The Chairman of the Australian Graphene Industry Association (AGIA) has called for government action to ensure Australia reaps the many benefits of graphene, a super-material made from carbon that experts claim will help Australia meet its carbon emissions targets and allow Australian advanced manufacturers using graphene to become leaders worldwide.

In his opening remarks to the AGIA Graphene + Enabled Smart Cities Conference in Melbourne today, Chris Gilbey OAM said Australia could be a global innovation hub for graphene-enhanced materials, as these will be an intrinsic part of future ‘smart-cities’ thanks to its unmatched properties, including strength and electrical and thermal conductivity.

“Australia has the potential to become a global powerhouse in developing revolutionary products that are made possible by graphene. We have here in Australia an amazing resource, the leading graphene scientists in the world, but we are in danger of losing our leadership position if state and federal governments don’t step up and incentivise the industries that are prepared to commercialise graphene,” Gilbey said.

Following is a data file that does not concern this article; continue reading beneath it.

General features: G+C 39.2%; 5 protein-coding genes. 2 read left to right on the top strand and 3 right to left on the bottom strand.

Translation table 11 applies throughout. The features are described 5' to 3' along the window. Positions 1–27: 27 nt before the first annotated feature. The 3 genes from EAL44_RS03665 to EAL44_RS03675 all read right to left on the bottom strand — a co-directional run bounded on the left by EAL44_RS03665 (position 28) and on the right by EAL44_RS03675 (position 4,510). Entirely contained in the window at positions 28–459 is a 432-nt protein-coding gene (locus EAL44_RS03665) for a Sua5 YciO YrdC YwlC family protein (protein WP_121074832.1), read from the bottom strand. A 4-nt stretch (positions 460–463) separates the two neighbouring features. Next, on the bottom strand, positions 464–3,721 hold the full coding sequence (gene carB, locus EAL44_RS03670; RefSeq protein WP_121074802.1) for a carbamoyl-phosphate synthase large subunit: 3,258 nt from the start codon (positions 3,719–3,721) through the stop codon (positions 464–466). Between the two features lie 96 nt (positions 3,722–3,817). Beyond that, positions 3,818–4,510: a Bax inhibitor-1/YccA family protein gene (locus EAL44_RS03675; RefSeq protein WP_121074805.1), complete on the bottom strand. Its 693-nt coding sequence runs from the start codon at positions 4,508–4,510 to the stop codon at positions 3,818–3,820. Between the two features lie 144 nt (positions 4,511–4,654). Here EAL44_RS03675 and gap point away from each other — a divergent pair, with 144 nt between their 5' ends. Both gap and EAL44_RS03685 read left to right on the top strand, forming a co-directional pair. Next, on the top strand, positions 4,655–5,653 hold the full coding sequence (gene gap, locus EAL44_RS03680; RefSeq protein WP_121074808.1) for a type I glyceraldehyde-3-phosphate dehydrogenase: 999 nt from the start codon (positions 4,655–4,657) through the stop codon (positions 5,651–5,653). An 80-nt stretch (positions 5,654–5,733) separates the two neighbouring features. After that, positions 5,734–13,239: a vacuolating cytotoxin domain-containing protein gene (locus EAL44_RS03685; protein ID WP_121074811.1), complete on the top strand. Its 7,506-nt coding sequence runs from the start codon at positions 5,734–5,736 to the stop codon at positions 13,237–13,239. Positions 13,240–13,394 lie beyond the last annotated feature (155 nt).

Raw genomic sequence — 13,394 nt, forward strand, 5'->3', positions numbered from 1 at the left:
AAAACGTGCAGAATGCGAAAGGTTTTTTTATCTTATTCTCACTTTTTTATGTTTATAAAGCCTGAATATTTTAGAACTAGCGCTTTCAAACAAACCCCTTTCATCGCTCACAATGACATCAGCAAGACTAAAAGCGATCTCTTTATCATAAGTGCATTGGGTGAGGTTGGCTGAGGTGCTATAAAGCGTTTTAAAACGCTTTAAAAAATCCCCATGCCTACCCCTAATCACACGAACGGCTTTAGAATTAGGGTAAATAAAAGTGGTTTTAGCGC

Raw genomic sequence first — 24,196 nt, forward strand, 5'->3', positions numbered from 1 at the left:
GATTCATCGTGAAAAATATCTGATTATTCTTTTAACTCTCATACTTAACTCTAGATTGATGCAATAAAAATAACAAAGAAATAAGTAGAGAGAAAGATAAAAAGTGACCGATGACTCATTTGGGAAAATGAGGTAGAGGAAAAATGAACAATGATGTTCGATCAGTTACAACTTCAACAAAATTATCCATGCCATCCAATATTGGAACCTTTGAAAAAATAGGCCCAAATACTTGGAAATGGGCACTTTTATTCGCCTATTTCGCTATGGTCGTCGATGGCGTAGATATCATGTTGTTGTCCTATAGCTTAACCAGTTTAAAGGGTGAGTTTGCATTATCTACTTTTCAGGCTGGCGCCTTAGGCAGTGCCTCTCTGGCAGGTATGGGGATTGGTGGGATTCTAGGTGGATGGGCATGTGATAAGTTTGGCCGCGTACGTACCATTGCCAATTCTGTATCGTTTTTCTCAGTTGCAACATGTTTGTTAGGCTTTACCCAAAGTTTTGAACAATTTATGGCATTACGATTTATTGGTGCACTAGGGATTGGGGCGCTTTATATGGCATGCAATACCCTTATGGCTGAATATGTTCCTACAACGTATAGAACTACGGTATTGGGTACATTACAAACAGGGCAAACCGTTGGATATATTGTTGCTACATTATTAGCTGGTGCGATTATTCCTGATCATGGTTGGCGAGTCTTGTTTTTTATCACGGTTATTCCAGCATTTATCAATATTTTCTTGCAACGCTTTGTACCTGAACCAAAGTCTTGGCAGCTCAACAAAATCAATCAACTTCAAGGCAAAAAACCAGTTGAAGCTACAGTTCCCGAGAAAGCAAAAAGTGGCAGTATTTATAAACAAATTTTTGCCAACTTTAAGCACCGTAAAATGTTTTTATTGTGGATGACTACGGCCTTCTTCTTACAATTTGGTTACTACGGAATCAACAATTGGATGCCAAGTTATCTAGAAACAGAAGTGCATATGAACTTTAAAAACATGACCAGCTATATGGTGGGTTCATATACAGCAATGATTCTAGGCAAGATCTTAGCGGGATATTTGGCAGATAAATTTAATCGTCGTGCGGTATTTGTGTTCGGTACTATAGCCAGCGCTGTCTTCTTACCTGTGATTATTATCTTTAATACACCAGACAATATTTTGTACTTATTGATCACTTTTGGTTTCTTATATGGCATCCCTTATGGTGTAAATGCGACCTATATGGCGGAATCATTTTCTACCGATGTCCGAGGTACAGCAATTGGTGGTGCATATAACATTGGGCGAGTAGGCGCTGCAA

“Industry is already acting to develop graphene-enabled products, but it needs to be incentivised to develop the value-add activities and therefore jobs associated with this emerging local sector. It’s incumbent on our policymakers to support the creation of market conditions that encourage the proliferation of our graphene innovation into global supply chains.

“Graphene can be the panacea to deliver the ‘jobs and growth’ mantra we hear from politicians. We care about our Aussie sportspeople punching above their weight and winning gold, however our graphene scientists have been doing precisely this for some years. We need to move their stories into the mainstream because they are the heroes of our time. Their work will do more than garner gold medals. It will generate billion-dollar revenues for Australia and make our economy great again.”

A recent Acumen Research and Consulting report estimated graphene’s market value will surpass USD$552.6 million by 2026, representing an average annual growth rate of 38.2 percent from 2019 to 2026, underscoring the importance of Australia maintaining its leadership position in the sector.

However, graphene often only needs to have a one or two per cent presence by volume in a composite material to transformed it something that can take on graphene’s superlative capabilities. The economic impact of graphene is therefore many orders of magnitude greater than its tradeable value in and of itself.

As a key ingredient in many everyday applications, graphene is perhaps the most important substance consumers will never see. It’s what makes modern smart-phones fast-charging and bendable, strengthens asphalt in roads to end cracking, and enables filtration systems to efficiently turn polluted water into pure drinking water in a single pass.